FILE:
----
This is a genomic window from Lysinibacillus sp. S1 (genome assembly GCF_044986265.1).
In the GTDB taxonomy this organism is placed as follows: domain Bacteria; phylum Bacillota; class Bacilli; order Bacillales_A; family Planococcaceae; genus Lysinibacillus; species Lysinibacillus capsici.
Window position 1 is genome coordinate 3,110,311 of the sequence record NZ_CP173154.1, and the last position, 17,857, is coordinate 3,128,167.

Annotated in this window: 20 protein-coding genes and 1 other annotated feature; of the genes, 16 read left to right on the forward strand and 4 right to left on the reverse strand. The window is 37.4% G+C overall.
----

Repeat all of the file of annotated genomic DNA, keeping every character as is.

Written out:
This is a genomic window from Lysinibacillus sp. S1 (genome assembly GCF_044986265.1).
In the GTDB taxonomy this organism is placed as follows: domain Bacteria; phylum Bacillota; class Bacilli; order Bacillales_A; family Planococcaceae; genus Lysinibacillus; species Lysinibacillus capsici.
Window position 1 is genome coordinate 3,110,311 of the sequence record NZ_CP173154.1, and the last position, 17,857, is coordinate 3,128,167.

Annotated in this window: 20 protein-coding genes and 1 other annotated feature; of the genes, 16 read left to right on the forward strand and 4 right to left on the reverse strand. The window is 37.4% G+C overall.